Treating OD

OD is associated with lifestyle practices and, therefore, it should be treated by addressing lifestyle issues. In addition, a medical breakthrough in addressing OD is yet to be achieved. As such, OD patients should be guided to consider lifestyle changes. Some the practices that can remedy OD conditions in male patients include minimizing drug/substance/alcohol consumption, augmenting partners’ intimacy, avoiding sexual intercourse when extremely exhausted, and learning penile stimulation methods (Ramlachan & Campbell, 2014).

Male sexual desire disorder

Male patients with sexual desire disorder persistently or repeatedly lack erotic fantasies and cravings for sensual and sexual activities and, therefore, they hardly engage in sexual intercourse. The lack of desire for sex and other sexual activities can be attributed to medical conditions, relationship factors, and use of some drugs or even posttraumatic stress (Yehuda, Lehrner, & Rosenbaum, 2015).

Treating male sexual desire disorders

For effective treating of sexual desire disorder, all underlying medical and/or psychosocial factors should be established. For instance, a patient should be scanned for sexual disorders such as ED, PE, and pain and treated. Moreover, the patients with sexual desire disorders should be trained on interpersonal techniques to augment partners’ intimacy, sexual communication, and stimulating abilities. All sexual inhibitors, therefore, should be minimized and sexual enhancer optimized. Lastly, hormonal replacement therapy should be done but with proper medical guidelines and recommendations (Ramlachan & Campbell, 2014).

Female sexual dysfunctions

Sexual dysfunctions among women result from varied issues, including age, health, menopause, menstruation cycles, psychosocial status, interpersonal relations, and prior sexual experiences such as childhood sexual abuse (Ma, et al., 2015). Some of the most common sexual dysfunctions in women include interest/arousal disorders, orgasmic disorder, and penetration/pain disorders among others.

Female sexual interest/arousal disorder

This condition is manifested by lack of or considerably low sexual urge.

Various symptoms are associated with arousal disorders in women, including lack of or reduced sexual activity, lack of or minimal erogenous fantasies, lack of initiation of sexual activity. In addition, female patients with interest/arousal problems are less likely to respond to partners’ initiation of sexual activity. They, therefore, do not react to any internal or external erotic cues. As such, patients lack sexual excitement and, therefore, they get minimal or no pleasure during sexual activity (Boa, 2014).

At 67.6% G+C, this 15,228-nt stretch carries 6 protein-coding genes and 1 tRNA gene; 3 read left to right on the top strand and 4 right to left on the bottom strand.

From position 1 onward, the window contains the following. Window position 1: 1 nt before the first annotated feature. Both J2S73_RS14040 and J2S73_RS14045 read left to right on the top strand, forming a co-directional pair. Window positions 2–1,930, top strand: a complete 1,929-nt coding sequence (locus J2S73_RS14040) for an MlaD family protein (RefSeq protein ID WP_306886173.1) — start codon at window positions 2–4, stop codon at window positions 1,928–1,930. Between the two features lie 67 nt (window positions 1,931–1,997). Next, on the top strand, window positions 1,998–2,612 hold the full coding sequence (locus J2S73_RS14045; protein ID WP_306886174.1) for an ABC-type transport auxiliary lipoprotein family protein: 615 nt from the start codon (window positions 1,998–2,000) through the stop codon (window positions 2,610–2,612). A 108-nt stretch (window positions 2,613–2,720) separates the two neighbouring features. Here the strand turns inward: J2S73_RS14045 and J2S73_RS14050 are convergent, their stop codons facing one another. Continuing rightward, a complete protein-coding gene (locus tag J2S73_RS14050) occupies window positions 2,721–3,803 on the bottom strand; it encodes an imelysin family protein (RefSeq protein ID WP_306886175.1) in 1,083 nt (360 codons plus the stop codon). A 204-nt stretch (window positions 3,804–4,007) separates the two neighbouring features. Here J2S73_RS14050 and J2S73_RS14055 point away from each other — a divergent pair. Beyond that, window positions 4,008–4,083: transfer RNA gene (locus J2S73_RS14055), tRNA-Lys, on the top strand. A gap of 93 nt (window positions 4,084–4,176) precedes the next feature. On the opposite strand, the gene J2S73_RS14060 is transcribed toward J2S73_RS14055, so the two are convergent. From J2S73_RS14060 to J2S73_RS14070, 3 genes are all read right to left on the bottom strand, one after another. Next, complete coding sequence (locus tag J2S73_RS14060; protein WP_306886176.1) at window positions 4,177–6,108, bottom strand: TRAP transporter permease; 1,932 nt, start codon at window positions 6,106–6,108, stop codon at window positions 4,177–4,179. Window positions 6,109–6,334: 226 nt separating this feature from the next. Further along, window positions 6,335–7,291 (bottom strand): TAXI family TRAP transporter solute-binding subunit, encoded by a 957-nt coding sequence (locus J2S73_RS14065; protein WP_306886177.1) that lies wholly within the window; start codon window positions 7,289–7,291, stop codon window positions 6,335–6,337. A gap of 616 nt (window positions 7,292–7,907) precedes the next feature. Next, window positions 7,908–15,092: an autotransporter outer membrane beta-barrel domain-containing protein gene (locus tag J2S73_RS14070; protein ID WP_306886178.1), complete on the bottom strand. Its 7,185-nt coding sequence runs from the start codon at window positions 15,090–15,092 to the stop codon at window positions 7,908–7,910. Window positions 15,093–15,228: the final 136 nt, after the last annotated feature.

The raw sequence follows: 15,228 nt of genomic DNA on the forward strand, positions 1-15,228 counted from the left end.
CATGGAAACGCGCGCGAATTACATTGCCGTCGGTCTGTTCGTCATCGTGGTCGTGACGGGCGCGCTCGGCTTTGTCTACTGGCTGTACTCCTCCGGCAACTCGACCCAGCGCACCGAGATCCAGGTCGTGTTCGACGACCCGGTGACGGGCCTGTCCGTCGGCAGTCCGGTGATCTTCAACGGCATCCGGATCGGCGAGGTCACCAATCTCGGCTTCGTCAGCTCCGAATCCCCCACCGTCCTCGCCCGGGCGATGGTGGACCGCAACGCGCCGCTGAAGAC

Treating arousal disorders in women

Treating should be aimed at giving specific information, which is pertinent to remedying desire deficiency. The information provided should be specific to patients depending on their age, lifestyle, and/or sexual response cycle. In addition, patients should be trained on augmenting their interpersonal skills to improve sexual intimacy (Boa, 2014).

Research has linked training patients on techniques that facilitate focusing on awareness of genital awareness, cognitive and psychosexual therapy to augmented patients outcomes. Although the use of pharmacotherapy has some limitation, the use of hormonal treatment therapy has had positive results, especially with patients who have attained menopause and have some of their hormones drastically reduced (Boa, 2014). For instance, estrogen treatment has been linked to improved vaginal lubrication to patients who had previously suffered vaginal atrophy. Further, tibilone hormone treatment has been proven to augment results, especially increased desire/arousal. Finally, patients can use clitoral therapy devices, which are designed to increase female arousal and clitoral blood flow (Boa, 2014).

Female orgasmic disorder

Female orgasmic disorder (FOD) is a sexual condition with various manifestations. Some of the most common symptoms of FOD include delays in, uncommonness of, deficiency of orgasm and minimized responsiveness intensity during sexual activity (Boa, 2014).